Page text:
McLennan County strongly recommends businesses instruct customers to wear masks, but commissioners voted not to back up the recommendation with fines the way several local cities are.

As the COVID-19 situation grows worse locally, with 162 new cases and a ninth death in McLennan County reported Tuesday, county commissioners stopped short of ordering the wearing of masks in public places. Instead, they passed an order stating “it is strongly recommended that every commercial entity” come up with a health and safety policy that includes a mask requirement for employees and visitors.

The vote was unanimous, with County Judge Scott Felton and Commissioner Patricia Miller joining commissioners Kelly Snell, Will Jones and Ben Perry. Snell, Jones and Perry have been vocal in opposing any action that would impose enforcement responsibilities or punishment on business.

The order passed Tuesday is similar to one Bell County commissioners approved Monday. But it includes a provision that McLennan County commissioners “will be forced to consider mandatory requirements” if the number of confirmed COVID-19 cases continues to rise. Miller asked that the stipulation be included in the order.

Waco Mayor Kyle Deaver quickly drew a distinction between the commissioners’ vote and steps taken by Waco, Woodway, Hewitt and Mart that require public places, including restaurants and retailers, to post notice of and enforce the wearing of masks in their establishments.

Violators face daily fines of up to $1,000, according to the cities’ orders.

“Our orders remain in place. I just don’t want there to be any confusion about that,” Deaver said. “I think from a public health standpoint it would have been preferable for them to issue a countywide order. It would have been easier for the public to understand what’s going on as the virus doesn’t know the difference between Waco and Bellmead.”

Deaver said commissioners have distinct issues to address and constituents to serve, and he would not presume to tell the court how to vote. But he said he hopes other communities in the county “come alongside” Waco, Hewitt, Woodway and Mart in requiring the wearing of masks.

The county’s order also specifies that it has no effect on cities in the county enacting or continuing their own mask requirements.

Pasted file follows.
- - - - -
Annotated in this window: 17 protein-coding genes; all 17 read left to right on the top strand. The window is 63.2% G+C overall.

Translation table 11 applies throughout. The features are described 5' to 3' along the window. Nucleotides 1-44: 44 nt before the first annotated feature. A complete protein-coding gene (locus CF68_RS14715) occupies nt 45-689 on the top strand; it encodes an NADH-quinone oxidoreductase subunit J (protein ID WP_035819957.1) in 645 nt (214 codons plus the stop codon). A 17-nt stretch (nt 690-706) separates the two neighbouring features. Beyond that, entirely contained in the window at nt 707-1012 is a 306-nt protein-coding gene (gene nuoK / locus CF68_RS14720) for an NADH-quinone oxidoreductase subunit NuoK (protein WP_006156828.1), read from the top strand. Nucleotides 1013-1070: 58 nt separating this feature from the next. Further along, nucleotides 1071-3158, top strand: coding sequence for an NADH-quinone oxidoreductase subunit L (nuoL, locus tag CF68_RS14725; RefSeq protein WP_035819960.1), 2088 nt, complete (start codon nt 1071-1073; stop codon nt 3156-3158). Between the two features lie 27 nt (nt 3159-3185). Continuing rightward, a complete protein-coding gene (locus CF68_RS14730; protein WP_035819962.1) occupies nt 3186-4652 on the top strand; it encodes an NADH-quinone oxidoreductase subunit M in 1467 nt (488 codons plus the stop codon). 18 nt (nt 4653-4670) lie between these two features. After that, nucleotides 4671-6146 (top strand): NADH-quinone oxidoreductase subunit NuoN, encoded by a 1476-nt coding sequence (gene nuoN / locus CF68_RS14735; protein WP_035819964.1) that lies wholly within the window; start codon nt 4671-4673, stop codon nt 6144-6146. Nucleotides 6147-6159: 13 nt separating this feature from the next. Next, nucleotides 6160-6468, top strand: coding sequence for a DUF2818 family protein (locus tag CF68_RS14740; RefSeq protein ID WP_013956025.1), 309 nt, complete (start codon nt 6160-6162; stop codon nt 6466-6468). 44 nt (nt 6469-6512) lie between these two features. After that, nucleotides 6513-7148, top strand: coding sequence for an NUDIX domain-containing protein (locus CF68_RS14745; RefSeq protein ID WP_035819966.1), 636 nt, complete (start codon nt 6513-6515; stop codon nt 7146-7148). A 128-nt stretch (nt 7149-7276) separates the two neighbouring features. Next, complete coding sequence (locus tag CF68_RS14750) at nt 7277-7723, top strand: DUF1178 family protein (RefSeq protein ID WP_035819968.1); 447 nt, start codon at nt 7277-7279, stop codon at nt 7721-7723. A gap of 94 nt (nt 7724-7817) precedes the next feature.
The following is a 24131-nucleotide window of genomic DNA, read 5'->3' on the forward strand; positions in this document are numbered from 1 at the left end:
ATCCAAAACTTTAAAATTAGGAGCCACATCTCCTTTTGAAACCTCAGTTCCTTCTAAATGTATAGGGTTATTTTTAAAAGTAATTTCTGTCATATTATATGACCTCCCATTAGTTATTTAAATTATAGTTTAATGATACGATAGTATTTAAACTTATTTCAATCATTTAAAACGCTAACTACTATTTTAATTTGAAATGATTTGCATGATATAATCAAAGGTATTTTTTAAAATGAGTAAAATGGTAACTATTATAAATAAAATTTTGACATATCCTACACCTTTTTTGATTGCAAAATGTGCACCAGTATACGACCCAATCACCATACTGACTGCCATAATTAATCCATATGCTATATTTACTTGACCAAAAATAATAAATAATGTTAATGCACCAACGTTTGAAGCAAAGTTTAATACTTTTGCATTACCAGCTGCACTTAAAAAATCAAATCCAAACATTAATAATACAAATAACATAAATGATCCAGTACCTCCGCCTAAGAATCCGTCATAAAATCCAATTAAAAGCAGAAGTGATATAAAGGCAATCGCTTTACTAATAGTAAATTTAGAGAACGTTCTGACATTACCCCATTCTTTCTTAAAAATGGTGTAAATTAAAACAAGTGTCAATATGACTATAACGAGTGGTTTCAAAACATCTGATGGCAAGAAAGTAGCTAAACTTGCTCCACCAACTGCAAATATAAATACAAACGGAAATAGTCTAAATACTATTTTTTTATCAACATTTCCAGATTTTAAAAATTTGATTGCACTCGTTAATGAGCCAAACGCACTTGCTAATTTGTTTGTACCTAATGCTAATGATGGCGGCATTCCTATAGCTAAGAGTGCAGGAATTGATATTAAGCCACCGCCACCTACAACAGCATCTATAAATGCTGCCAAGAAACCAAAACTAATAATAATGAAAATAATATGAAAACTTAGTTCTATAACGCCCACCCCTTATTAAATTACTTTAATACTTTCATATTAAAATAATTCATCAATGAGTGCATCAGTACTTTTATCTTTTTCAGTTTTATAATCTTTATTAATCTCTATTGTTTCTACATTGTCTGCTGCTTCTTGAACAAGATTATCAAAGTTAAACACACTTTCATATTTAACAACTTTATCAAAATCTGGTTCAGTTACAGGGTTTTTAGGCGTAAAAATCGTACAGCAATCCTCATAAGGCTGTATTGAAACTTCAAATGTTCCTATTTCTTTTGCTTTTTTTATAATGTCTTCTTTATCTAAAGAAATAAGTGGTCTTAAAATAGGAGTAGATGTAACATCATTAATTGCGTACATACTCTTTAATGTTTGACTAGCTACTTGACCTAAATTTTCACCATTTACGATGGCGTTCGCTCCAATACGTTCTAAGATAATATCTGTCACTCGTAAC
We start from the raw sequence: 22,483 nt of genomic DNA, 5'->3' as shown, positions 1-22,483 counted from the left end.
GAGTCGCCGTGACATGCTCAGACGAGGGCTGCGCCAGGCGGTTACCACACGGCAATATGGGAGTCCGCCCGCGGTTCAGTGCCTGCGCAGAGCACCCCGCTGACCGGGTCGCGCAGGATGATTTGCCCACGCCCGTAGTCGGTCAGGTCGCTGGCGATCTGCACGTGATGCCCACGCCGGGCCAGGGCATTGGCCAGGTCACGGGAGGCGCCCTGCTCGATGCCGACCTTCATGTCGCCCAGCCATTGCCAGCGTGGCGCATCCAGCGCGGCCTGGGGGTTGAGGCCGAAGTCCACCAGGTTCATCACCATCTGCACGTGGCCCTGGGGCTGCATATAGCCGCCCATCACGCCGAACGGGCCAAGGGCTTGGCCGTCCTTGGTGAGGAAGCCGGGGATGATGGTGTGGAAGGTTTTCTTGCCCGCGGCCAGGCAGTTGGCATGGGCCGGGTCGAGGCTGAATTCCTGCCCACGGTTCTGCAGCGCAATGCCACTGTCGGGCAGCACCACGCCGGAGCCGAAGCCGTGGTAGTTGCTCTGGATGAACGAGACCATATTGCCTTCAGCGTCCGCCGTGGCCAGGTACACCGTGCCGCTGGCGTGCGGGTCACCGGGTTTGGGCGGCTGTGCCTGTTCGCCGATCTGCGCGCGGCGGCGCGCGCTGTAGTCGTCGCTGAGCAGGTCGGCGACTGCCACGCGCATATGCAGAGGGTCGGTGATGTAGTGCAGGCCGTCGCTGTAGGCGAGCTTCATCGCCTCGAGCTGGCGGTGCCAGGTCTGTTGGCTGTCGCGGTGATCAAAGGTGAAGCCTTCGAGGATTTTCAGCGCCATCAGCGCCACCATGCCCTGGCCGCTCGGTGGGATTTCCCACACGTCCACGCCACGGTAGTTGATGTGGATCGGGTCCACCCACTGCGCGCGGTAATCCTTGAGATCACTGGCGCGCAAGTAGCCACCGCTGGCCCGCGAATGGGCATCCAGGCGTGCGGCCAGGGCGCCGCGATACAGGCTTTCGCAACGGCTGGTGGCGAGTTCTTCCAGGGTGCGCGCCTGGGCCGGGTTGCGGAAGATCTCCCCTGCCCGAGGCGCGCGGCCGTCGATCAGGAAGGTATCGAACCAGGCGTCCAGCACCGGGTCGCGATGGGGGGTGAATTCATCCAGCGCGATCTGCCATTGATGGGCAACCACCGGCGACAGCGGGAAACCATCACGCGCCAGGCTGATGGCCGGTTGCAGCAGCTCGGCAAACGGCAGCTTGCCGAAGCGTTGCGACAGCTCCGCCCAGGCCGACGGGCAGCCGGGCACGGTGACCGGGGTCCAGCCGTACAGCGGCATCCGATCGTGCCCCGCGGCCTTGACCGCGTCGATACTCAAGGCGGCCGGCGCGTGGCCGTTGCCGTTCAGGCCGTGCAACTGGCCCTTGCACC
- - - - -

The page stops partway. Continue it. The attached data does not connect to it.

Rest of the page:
“I don’t like wearing a mask either, but these are unprecedented times,” Deaver said. “The 162 new cases … that may include a backlog, but that’s a lot of cases regardless. Thirty people in the hospital is concerning.”

Other cities

Officials representing the cities of Robinson, McGregor, West and Bellmead said this week they would follow McLennan County’s lead in addressing the wearing of masks.

Robinson City Manager Craig Lemin said Tuesday he emailed news of the commissioners’ vote and the day’s COVID-19 tally to Mayor Bert Echterling. Lemin said the issue could appear on next week’s city council agenda.

“I think there is still concern over putting business in that (enforcement) situation,” Lemin said. “More and more nationally we’re hearing about customers refusing to wear masks or assaulting employees.”

Echterling placed the blame at the feet of Texas Gov. Greg Abbott.

“We’re in a hard spot mainly, I believe, because the governor is not taking a tough enough stance,” Echterling said. “He’s trying to play both sides of the field. He’s not forcing masks on the general public, and I’m not going to be the one imposing a fine on business. It’s not the duty of business to enforce the law. They don’t write tickets for parking in a handicap spot.”

Abbott last week issued an executive order that recommends people wear face masks in public, but has previously said no local government could issue a civil or criminal penalty to any individual one not wearing a mask.

Lemin said the city of San Antonio effectively circumvented the rule against fining individuals by shifting enforcement to business, and that approach has been incorporated into decisions by the Texas Governor’s Office.

Felton said Tuesday’s COVID-19 numbers in McLennan County are “shocking,” and the county will continue to monitor the pandemic.

He said the order he and the commissioners approved gives cities in the county “a little latitude” in tailoring their directives to people and business they know.

Snell said the jump in COVID-19 cases is troubling but not unexpected, and not necessarily preventable by masks.

“A lot of this is coming from family contact, when you’re not going to be wearing a mask anyway,” he said in an interview. “We still have people interacting. The virus may just have to run its course before stopping.”

Regardless, Snell said he thinks business establishments need a break.

“Every business in McLennan County has been affected by this: hours of operation, customer counts, twice as much disinfecting, temperature testing at times, and now placing a guard at the front door, and possibly incurring a $1,000 a day fine. I won’t support penalizing our businesses,” he said.

Besides, the commercial establishments he visits in Robinson already have signs posted instructing patrons to wear masks, Snell said.


On a related note, grocery giant H-E-B announced it will require the wearing of masks in all stores statewide starting Wednesday.

“The CDC (U.S. Centers for Disease Control and Prevention), state of Texas, and local health officials strongly urge the use of masks or facial coverings in public spaces as a proven way to slow the spread of the coronavirus,” an H-E-B press release states. “Many COVID-19 cases are asymptomatic and as Texans Helping Texans, we wear masks to keep each other and our families safe. Social distancing, wearing masks, proper hand washing and sanitization are all things we do to help keep Texans healthy.”

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